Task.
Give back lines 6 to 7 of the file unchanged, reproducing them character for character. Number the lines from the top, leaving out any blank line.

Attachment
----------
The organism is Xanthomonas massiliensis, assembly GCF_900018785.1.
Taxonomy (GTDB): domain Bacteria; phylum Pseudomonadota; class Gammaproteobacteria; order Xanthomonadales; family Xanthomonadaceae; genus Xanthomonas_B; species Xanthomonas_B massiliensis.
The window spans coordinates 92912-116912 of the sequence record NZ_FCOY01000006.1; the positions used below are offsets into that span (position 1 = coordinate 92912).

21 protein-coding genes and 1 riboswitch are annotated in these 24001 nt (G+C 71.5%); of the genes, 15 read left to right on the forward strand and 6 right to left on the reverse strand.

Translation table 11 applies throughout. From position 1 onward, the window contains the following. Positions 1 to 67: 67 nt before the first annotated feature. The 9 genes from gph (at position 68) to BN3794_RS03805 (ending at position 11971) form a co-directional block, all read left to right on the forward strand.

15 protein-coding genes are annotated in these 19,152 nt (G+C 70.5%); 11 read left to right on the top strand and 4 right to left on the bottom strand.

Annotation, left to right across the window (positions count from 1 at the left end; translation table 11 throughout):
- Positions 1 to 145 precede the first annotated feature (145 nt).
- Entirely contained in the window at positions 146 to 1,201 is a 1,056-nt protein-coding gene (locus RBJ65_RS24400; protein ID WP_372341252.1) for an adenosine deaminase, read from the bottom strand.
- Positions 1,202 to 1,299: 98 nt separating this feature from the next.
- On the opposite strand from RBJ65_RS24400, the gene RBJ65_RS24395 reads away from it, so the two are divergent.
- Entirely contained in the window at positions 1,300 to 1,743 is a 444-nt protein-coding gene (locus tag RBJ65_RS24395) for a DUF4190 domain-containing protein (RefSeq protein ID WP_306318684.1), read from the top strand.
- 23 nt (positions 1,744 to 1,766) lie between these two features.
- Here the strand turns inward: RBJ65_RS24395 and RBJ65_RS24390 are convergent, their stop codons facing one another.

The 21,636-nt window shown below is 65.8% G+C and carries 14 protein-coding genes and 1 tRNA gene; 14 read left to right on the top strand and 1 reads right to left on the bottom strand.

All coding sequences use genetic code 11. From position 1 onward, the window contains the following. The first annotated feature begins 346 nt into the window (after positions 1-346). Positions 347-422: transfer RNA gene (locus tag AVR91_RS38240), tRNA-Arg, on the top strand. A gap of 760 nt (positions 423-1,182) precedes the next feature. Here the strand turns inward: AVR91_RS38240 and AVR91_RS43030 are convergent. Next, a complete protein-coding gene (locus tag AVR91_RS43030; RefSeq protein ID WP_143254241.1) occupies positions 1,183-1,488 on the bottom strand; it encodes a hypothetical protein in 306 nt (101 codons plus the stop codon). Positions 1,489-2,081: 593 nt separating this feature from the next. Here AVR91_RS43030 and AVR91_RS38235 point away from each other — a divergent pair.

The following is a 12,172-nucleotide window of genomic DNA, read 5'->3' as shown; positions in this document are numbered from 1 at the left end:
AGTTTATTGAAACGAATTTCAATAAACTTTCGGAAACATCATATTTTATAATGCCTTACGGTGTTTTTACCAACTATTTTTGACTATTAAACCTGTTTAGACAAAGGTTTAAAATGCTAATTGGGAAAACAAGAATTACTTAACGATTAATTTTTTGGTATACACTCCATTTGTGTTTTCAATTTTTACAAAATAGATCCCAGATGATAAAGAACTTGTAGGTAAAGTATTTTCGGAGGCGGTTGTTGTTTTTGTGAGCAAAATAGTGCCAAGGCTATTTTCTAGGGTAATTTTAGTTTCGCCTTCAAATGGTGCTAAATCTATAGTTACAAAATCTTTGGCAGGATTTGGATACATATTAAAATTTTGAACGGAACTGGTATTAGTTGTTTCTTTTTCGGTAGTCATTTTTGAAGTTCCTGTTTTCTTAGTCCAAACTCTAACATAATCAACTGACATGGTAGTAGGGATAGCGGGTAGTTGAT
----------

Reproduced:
15 protein-coding genes are annotated in these 19,152 nt (G+C 70.5%); 11 read left to right on the top strand and 4 right to left on the bottom strand.

Annotation, left to right across the window (positions count from 1 at the left end; translation table 11 throughout):